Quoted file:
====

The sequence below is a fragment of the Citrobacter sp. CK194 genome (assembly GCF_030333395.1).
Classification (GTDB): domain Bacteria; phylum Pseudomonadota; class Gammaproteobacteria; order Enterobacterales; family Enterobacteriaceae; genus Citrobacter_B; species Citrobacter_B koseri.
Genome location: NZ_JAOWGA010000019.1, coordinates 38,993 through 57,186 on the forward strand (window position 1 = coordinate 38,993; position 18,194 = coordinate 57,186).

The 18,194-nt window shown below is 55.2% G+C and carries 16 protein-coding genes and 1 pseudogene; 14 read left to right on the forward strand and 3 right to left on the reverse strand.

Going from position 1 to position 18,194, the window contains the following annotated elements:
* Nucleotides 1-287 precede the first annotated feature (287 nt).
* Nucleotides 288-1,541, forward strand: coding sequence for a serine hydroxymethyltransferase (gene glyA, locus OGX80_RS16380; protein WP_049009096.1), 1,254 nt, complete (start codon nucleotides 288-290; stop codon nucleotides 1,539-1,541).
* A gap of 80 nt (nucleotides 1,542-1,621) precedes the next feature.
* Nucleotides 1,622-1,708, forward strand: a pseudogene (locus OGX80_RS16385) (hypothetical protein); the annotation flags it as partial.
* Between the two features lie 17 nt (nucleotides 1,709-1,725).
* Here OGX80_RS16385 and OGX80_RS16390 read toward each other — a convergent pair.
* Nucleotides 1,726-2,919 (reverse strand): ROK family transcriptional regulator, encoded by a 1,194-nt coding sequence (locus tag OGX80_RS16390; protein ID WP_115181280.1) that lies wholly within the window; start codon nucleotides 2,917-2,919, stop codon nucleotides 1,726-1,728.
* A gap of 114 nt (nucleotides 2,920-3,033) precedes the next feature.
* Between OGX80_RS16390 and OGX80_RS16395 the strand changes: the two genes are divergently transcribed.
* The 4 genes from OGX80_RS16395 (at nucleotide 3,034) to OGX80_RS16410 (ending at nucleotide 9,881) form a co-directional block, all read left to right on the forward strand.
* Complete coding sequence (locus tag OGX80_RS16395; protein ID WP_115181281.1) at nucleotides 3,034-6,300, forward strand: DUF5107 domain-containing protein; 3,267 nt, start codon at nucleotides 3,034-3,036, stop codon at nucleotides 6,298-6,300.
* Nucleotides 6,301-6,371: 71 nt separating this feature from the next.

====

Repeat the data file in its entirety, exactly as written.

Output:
The sequence below is a fragment of the Citrobacter sp. CK194 genome (assembly GCF_030333395.1).
Classification (GTDB): domain Bacteria; phylum Pseudomonadota; class Gammaproteobacteria; order Enterobacterales; family Enterobacteriaceae; genus Citrobacter_B; species Citrobacter_B koseri.
Genome location: NZ_JAOWGA010000019.1, coordinates 38,993 through 57,186 on the forward strand (window position 1 = coordinate 38,993; position 18,194 = coordinate 57,186).

The 18,194-nt window shown below is 55.2% G+C and carries 16 protein-coding genes and 1 pseudogene; 14 read left to right on the forward strand and 3 right to left on the reverse strand.

Going from position 1 to position 18,194, the window contains the following annotated elements:
* Nucleotides 1-287 precede the first annotated feature (287 nt).
* Nucleotides 288-1,541, forward strand: coding sequence for a serine hydroxymethyltransferase (gene glyA, locus OGX80_RS16380; protein WP_049009096.1), 1,254 nt, complete (start codon nucleotides 288-290; stop codon nucleotides 1,539-1,541).
* A gap of 80 nt (nucleotides 1,542-1,621) precedes the next feature.
* Nucleotides 1,622-1,708, forward strand: a pseudogene (locus OGX80_RS16385) (hypothetical protein); the annotation flags it as partial.
* Between the two features lie 17 nt (nucleotides 1,709-1,725).
* Here OGX80_RS16385 and OGX80_RS16390 read toward each other — a convergent pair.
* Nucleotides 1,726-2,919 (reverse strand): ROK family transcriptional regulator, encoded by a 1,194-nt coding sequence (locus tag OGX80_RS16390; protein ID WP_115181280.1) that lies wholly within the window; start codon nucleotides 2,917-2,919, stop codon nucleotides 1,726-1,728.
* A gap of 114 nt (nucleotides 2,920-3,033) precedes the next feature.
* Between OGX80_RS16390 and OGX80_RS16395 the strand changes: the two genes are divergently transcribed.
* The 4 genes from OGX80_RS16395 (at nucleotide 3,034) to OGX80_RS16410 (ending at nucleotide 9,881) form a co-directional block, all read left to right on the forward strand.
* Complete coding sequence (locus tag OGX80_RS16395; protein ID WP_115181281.1) at nucleotides 3,034-6,300, forward strand: DUF5107 domain-containing protein; 3,267 nt, start codon at nucleotides 3,034-3,036, stop codon at nucleotides 6,298-6,300.
* Nucleotides 6,301-6,371: 71 nt separating this feature from the next.